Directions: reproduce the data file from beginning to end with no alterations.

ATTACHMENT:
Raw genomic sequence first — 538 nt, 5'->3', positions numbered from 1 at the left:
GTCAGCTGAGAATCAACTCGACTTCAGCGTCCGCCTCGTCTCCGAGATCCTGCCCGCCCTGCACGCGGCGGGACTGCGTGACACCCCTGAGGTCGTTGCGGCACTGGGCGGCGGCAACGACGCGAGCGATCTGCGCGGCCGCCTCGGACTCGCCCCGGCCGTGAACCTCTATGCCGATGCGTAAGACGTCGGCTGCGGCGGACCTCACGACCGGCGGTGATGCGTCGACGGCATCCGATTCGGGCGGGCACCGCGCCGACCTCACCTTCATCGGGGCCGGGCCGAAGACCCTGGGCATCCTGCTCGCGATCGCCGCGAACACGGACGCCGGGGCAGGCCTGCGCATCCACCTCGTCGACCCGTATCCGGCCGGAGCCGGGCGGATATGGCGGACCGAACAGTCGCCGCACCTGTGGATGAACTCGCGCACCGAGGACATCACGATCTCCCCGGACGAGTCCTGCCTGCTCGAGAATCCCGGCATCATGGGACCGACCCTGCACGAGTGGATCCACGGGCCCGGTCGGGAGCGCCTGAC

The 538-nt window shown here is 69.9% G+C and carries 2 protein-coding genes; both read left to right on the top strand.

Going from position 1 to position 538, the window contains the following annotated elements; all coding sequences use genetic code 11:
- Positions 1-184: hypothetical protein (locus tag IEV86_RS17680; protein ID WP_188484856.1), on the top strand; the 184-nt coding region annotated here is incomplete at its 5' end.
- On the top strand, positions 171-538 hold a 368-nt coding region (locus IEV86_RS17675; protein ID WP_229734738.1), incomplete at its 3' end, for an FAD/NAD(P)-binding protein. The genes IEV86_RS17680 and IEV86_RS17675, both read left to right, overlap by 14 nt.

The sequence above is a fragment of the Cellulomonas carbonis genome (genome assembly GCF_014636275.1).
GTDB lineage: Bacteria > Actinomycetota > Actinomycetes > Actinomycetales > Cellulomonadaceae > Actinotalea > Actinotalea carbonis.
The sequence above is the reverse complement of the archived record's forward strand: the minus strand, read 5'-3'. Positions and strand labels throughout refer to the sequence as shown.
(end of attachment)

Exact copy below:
Raw genomic sequence first — 538 nt, 5'->3', positions numbered from 1 at the left:
GTCAGCTGAGAATCAACTCGACTTCAGCGTCCGCCTCGTCTCCGAGATCCTGCCCGCCCTGCACGCGGCGGGACTGCGTGACACCCCTGAGGTCGTTGCGGCACTGGGCGGCGGCAACGACGCGAGCGATCTGCGCGGCCGCCTCGGACTCGCCCCGGCCGTGAACCTCTATGCCGATGCGTAAGACGTCGGCTGCGGCGGACCTCACGACCGGCGGTGATGCGTCGACGGCATCCGATTCGGGCGGGCACCGCGCCGACCTCACCTTCATCGGGGCCGGGCCGAAGACCCTGGGCATCCTGCTCGCGATCGCCGCGAACACGGACGCCGGGGCAGGCCTGCGCATCCACCTCGTCGACCCGTATCCGGCCGGAGCCGGGCGGATATGGCGGACCGAACAGTCGCCGCACCTGTGGATGAACTCGCGCACCGAGGACATCACGATCTCCCCGGACGAGTCCTGCCTGCTCGAGAATCCCGGCATCATGGGACCGACCCTGCACGAGTGGATCCACGGGCCCGGTCGGGAGCGCCTGAC

The 538-nt window shown here is 69.9% G+C and carries 2 protein-coding genes; both read left to right on the top strand.

Going from position 1 to position 538, the window contains the following annotated elements; all coding sequences use genetic code 11:
- Positions 1-184: hypothetical protein (locus tag IEV86_RS17680; protein ID WP_188484856.1), on the top strand; the 184-nt coding region annotated here is incomplete at its 5' end.
- On the top strand, positions 171-538 hold a 368-nt coding region (locus IEV86_RS17675; protein ID WP_229734738.1), incomplete at its 3' end, for an FAD/NAD(P)-binding protein. The genes IEV86_RS17680 and IEV86_RS17675, both read left to right, overlap by 14 nt.

The sequence above is a fragment of the Cellulomonas carbonis genome (genome assembly GCF_014636275.1).
GTDB lineage: Bacteria > Actinomycetota > Actinomycetes > Actinomycetales > Cellulomonadaceae > Actinotalea > Actinotalea carbonis.
The sequence above is the reverse complement of the archived record's forward strand: the minus strand, read 5'-3'. Positions and strand labels throughout refer to the sequence as shown.